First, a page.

The Federal Trade Commission (FTC), the nation’s consumer protection agency, enforces the Fair Debt Collection Practices Act (FDCPA), which prohibits debt collectors from using abusive, unfair, or deceptive practices to collect from debtor. Under the FDCPA, a debt collector is someone who regularly collects debts owed to others. This includes collection agencies, lawyers who collect debts on a regular basis, and companies that buy delinquent debts and then try to collect them.
The Act covers personal, family, and household debts, including money debtor owe on a personal credit card account, an auto loan, a medical bill, and debtor mortgage. The FDCPA doesn’t cover debts debtor incurred to run a business.
A debt collector may not contact debtor at inconvenient times or places, such as before 8 in the morning or after 9 at night, unless debtor agree to it. And collectors may not contact debtor at work if they’re told (orally or in writing) that debtor is not allowed to get calls there.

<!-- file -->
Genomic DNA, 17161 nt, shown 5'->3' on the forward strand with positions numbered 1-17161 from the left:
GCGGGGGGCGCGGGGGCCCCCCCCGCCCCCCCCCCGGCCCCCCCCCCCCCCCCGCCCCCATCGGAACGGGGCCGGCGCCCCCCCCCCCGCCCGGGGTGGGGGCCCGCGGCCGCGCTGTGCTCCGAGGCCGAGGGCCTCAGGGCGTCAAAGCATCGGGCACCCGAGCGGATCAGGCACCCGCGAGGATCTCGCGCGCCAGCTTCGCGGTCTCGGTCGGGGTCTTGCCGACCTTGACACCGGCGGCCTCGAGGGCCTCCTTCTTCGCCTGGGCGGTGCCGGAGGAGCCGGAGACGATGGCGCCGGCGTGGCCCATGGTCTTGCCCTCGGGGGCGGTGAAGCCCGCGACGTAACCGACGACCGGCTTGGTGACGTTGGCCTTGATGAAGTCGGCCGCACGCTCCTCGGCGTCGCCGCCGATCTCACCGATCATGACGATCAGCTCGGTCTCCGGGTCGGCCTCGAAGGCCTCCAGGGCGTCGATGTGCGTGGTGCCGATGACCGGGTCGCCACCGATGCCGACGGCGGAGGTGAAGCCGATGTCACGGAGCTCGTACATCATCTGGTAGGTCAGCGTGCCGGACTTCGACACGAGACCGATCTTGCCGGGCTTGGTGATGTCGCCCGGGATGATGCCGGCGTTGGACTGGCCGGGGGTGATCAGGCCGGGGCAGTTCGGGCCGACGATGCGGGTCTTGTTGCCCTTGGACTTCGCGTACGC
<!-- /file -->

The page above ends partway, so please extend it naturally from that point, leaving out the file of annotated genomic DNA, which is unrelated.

If a collector contacts debtor about a debt that debtor may decide after contacting the debt collector that debtor don’t want the collector to contact debtor again, tell the collector – in writing – to stop contacting debtor. Make a copy of debtor’s letter. Send the original by certified mail, and pay for a “return receipt” so debtor’ll be able to document what the collector received. Once the collector receives debtor’s letter, they may not contact debtor again, with two exceptions: a collector can contact debtor to tell debtor there will be no further contact or to let debtor know that they or the creditor intend to take a specific action, like filing a lawsuit. Sending such a letter to a debt collector debtor owe money to does not get rid of the debt, but it should stop the contact. The creditor or the debt collector still can sue debtor to collect the debt...Read More